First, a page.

Lux and Lumen are different measurements. Lux is light on a small area. Lumen is total light output. A tightly focused low lumen light will post higher Lux values than a high Lumen flood light. Neither number on it's own is a good indicator of how the light will perform for you.
    Vancbiker is correct, Lux and Lumen rating have their draw backs, neither take into account the beam pattern - which can come down to personal preference and whether the light is place placed on the handlebar or helmet. I personally like a spot on my helmet and a wide on the bars.

    One thing to take into consideration may be the warranty/parts availability on the lights you are thinking about purchasing. Ours have a lifetime warranty on the light head/electronics, two years on the battery, and we always have spare/accessory parts on hand right here in San Diego. We also attend most good sized 12/24hr races, so you'll have support at those events if that is your thing. I'm not sure what the Jet's warranty is but I can tell you that it is a nice little light. I have used it myself, pretty cool system and a good company. (I like our Strykr/Strykr Pro better but I am probably a little biased.)

    We also have the Trade-Up Program that would bring a Strykr to $198.95 and a Strykr Pro to $244.95, if that would be something you may want to do email me at Shannon@BajaDesigns.com and I'll send out the form.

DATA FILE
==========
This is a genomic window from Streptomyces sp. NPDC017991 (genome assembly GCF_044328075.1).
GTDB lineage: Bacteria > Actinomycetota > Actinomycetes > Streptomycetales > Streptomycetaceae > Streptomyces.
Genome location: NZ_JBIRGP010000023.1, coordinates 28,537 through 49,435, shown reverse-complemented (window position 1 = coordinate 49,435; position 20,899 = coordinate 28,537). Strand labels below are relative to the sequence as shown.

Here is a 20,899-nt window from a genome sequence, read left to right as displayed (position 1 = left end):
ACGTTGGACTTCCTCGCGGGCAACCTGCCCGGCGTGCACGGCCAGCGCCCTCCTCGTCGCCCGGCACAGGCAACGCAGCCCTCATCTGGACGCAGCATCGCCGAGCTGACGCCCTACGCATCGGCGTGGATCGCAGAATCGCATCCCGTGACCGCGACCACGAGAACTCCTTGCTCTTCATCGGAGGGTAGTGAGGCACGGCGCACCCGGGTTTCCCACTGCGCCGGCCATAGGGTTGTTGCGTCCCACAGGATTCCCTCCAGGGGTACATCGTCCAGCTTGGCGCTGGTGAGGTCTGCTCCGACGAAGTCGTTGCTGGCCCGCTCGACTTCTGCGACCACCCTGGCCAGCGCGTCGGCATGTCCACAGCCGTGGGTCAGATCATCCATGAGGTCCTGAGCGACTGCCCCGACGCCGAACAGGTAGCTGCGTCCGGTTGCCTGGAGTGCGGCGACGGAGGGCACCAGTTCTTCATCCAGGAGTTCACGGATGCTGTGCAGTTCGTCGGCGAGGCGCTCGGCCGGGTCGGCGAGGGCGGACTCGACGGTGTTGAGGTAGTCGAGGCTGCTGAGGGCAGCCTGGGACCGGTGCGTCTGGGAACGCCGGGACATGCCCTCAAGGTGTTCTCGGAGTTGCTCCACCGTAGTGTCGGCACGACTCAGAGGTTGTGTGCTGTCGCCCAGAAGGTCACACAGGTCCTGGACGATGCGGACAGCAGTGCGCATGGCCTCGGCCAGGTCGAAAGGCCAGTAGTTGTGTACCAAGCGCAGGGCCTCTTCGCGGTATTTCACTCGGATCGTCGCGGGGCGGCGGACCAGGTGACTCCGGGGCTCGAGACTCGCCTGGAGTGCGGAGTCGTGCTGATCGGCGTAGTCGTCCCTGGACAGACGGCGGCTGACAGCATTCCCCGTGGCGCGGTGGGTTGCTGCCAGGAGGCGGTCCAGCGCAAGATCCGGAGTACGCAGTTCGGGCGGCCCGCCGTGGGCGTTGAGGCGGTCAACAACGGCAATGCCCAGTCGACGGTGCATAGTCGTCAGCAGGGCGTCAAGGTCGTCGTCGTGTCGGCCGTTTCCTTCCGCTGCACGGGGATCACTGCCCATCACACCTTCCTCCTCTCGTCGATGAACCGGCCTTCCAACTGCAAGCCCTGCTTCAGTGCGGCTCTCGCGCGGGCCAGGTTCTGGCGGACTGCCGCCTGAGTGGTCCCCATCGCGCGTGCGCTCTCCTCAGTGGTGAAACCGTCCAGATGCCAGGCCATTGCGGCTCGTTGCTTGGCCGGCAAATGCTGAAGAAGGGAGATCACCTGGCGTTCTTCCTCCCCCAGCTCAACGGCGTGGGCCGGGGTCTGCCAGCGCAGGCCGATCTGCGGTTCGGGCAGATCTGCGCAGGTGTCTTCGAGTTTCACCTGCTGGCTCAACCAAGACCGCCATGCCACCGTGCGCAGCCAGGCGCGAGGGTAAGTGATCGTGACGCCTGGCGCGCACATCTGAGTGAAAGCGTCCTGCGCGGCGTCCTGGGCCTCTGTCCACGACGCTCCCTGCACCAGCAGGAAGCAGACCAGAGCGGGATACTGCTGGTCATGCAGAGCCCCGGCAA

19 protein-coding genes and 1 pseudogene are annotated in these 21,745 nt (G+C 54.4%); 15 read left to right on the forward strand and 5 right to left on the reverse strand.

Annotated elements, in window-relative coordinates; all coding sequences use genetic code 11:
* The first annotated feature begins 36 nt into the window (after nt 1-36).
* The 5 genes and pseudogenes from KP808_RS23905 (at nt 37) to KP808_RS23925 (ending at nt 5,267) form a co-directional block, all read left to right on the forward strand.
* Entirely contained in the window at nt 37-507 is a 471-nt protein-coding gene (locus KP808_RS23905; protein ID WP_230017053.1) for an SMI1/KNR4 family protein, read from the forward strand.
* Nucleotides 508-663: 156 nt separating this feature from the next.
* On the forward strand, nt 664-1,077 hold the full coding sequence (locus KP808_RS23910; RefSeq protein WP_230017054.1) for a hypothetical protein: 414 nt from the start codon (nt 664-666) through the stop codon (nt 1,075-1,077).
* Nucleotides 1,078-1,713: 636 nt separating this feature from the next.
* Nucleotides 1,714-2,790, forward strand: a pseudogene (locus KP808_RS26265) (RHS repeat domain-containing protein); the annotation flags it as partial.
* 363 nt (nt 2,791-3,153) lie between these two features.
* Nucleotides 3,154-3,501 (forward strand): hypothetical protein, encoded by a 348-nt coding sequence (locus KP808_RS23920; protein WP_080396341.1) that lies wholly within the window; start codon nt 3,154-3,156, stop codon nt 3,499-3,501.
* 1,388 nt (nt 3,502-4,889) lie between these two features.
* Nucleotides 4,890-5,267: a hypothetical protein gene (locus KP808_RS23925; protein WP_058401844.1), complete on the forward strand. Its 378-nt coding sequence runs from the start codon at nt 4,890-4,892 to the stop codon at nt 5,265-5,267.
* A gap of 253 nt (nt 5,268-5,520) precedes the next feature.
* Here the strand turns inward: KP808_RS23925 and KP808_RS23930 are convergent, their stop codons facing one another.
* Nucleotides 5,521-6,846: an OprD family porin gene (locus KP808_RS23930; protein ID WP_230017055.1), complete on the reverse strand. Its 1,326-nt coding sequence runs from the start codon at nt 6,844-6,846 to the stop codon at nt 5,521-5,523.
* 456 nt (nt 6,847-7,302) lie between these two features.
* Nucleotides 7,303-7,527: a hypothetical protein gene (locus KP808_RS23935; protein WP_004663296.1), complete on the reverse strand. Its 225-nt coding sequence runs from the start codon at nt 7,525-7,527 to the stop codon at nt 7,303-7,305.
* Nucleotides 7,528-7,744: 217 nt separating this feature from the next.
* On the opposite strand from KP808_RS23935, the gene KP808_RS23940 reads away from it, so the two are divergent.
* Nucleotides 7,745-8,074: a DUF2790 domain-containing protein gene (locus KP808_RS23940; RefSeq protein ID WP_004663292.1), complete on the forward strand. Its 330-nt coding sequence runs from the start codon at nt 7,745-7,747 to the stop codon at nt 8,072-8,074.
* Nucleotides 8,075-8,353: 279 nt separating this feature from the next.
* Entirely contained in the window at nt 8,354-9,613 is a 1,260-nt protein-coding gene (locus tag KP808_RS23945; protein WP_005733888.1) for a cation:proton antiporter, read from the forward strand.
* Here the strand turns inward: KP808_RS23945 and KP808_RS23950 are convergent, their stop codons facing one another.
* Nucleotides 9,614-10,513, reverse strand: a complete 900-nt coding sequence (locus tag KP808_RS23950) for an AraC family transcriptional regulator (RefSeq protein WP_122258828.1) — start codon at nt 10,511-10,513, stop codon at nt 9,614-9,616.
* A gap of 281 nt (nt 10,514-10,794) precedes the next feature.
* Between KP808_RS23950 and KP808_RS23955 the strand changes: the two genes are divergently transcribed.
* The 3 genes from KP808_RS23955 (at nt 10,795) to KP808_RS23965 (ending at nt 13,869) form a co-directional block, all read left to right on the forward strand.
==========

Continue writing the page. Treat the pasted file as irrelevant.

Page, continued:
Good luck in your hunt!

    Shannon

  6. #6
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    Quote Originally Posted by Vancbiker
    Lux and Lumen are different measurements. Lux is light on a small area. Lumen is total light output. A tightly focused low lumen light will post higher Lux values than a high Lumen flood light. Neither number on it's own is a good indicator of how the light will perform for you.
    This is true as many just aim their lights at a lux meter, thus the more narrow concentrated beam even with less lumens will record higher lux readings.Francios has done his best to mimic a sphere,aiming the lights indirectly at the ceiling to diversify the outputs and then take his measurments from there. Those are the lux measurments been refured to.

    But the true test is in person as beam pattern is so important. Clearly two lights with exact lumen outputs will not look the same in brightness if #1, one has a narrow beam vs, a wide beam, the narrower will appear brighter. #2, coulor rendition can also play a role in how bright a claimed light output seams to one's eye.

  7. #7
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    The ceiling bounce that Francois does still seems to me that it will show higher results with a spot versus flood at the same "true" lumen output.

    In the end the message from myself, Baja, and indebt is, don't make a purchase decision on numbers alone. Odds are good that you'll not get the light you thought you wanted. Just like buying a bike, you really should sample the variety out there before laying down the cash.

  8. #8
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    The Jetlite does come with a really nice helmet mount for $199.00. The battery has a waterproof case. It is a high quality product made in the US. It has a nice beam somewhere between a spot and a flood. I am very happy with mine...